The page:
Forgot your password?

Enter the email address for your account and we'll send you a verification to reset your password.

Your email address
Your new password
Earlier, the AI tech company NVIDIA wowed the world with their computer generated, hyperrealistic portraits of non-existent humans and now they are back with new Ai software. AI GauGAN, named for the post-impressionist painter is an interactive app that can turn your “rough doodles into photorealistic masterpieces with breathtaking ease.”

NVIDIA writes “GauGAN can transform your piece in a matter of seconds. The tool leverages generative adversarial networks, or GANs, to convert segmentation maps into lifelike images.” This technology may sound like just a fun art tool but the researchers write it could be a powerful tool in many creative fields.

The vice president of applied deep learning research at NVIDIA, Bryan Catanzaro has compared GauGAN’s technology to a “smart paintbrush”. It has the ability to fill details with rough segmentation maps. Technology like this, the company writes, could be highly useful for architects, urban planners, landscape designers, and even game developers. “With an AI that understands how the real world looks, professionals can better prototype ideas and make rapid changes to a synthetic scene.” Catanzaro further explained, “It’s much easier to brainstorm designs with simple sketches, and this technology is able to convert sketches into highly realistic images.”

On the surface, GauGAN is simple technology. The user draws a segmentation map, manipulates the scene, labeling segments of the image with words like ‘sky’ or ‘snow.’ This AI is trained with millions of images and is able to then fill in the elements the user has labeled in a hyperrealistic form. If the user changes the label say from ‘snow’ to ‘sea’ the entire image will transform. “It’s like a coloring book picture that describes where a tree is, where the sun is, where the sky is,” “And then the neural network is able to fill in all of the detail and texture, and the reflections, shadows, and colors, based on what it has learned about real images,” Catanzaro said.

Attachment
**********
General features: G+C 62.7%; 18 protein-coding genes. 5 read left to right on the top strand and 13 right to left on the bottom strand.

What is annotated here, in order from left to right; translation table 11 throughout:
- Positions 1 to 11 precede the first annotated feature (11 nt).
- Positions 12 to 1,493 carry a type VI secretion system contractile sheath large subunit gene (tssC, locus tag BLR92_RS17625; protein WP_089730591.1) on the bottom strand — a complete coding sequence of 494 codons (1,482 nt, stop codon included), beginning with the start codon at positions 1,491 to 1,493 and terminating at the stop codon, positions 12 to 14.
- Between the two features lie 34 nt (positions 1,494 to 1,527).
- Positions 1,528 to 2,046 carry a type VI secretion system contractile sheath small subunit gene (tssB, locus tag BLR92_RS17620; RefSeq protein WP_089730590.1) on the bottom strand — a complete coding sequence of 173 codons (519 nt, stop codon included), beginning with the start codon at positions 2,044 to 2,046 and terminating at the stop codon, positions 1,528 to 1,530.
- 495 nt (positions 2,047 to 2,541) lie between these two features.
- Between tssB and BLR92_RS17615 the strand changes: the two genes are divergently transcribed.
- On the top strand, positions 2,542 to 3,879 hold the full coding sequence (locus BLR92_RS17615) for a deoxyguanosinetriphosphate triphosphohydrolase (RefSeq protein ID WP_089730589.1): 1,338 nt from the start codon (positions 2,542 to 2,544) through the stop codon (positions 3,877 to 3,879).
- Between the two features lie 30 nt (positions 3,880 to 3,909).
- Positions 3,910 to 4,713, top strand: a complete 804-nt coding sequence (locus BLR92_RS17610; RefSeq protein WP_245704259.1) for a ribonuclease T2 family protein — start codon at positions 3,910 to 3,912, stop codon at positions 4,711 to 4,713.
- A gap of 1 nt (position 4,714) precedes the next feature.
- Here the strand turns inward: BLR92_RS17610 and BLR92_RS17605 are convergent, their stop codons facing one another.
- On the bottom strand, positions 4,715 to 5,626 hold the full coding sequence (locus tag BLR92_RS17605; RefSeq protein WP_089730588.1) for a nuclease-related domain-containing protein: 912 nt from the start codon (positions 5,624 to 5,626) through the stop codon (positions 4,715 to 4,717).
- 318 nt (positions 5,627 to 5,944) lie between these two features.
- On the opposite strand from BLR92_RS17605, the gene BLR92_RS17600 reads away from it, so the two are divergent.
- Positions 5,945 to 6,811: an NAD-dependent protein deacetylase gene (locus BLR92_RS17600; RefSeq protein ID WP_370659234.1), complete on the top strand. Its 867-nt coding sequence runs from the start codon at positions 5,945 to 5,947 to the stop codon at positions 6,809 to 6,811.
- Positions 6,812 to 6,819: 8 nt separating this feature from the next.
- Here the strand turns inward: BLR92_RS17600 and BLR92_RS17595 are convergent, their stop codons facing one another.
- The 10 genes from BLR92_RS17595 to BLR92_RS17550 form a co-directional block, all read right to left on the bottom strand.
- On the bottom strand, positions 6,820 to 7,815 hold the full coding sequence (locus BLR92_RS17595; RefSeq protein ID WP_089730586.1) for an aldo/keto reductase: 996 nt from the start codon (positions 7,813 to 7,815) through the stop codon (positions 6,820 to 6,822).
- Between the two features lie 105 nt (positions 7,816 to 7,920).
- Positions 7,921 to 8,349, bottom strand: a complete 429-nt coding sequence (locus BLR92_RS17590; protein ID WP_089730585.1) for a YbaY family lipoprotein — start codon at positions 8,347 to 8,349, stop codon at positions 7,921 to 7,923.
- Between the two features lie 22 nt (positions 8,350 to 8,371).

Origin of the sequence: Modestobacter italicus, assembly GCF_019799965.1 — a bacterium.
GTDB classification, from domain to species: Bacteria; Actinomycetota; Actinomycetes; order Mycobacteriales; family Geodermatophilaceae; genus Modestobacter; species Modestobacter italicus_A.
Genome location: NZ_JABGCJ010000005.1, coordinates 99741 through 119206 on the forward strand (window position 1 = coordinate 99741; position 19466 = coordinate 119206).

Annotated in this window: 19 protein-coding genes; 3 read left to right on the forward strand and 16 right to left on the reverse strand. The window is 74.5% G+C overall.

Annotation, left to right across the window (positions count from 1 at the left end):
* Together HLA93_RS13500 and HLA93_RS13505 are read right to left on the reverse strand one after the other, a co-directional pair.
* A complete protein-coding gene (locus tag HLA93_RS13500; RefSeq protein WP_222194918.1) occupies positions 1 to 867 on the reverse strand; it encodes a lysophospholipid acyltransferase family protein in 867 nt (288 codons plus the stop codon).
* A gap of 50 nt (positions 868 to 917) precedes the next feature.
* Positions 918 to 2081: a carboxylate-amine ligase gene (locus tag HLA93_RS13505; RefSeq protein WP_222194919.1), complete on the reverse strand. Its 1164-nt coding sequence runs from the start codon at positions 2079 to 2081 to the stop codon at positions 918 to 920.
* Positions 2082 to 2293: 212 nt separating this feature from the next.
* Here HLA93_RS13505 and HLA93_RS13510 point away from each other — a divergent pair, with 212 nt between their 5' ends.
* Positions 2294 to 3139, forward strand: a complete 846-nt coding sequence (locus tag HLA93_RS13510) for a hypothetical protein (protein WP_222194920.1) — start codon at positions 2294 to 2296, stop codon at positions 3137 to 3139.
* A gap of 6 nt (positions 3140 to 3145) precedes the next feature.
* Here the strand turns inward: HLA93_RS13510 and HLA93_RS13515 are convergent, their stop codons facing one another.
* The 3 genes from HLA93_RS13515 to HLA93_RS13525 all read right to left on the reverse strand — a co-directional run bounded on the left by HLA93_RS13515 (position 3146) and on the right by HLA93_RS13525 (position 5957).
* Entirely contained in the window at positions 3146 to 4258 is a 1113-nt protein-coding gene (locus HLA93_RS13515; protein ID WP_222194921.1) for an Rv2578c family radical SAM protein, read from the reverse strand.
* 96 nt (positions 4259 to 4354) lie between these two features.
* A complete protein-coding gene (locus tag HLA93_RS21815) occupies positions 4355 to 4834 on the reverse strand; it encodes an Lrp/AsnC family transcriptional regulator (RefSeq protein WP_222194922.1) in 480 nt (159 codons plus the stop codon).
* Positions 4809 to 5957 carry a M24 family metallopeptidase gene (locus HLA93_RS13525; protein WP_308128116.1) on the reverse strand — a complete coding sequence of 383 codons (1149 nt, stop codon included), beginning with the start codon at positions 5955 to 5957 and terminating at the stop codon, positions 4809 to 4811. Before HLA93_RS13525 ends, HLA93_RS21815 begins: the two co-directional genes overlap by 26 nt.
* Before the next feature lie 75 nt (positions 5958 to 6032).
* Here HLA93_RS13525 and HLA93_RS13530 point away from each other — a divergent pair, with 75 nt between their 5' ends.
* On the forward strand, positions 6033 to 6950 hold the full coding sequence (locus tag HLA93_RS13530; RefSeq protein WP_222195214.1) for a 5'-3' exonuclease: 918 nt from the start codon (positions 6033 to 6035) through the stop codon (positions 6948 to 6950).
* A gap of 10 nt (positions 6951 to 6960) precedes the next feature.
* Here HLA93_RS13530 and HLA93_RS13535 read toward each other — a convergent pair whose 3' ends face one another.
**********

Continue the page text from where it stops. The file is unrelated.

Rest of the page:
For more interesting stories, Download the Lopscoop application from Google play store and earn extra money by sharing it on social media.

<iframe width="100%" height="250" src="" frameborder="0" allow="accelerometer; autoplay; encrypted-media; gyroscope; picture-in-picture" allowfullscreen></iframe>
  • 0
  • 0
  • 0
  • 0
  • 0
  • 0

Add you Response

  • Please add your comment.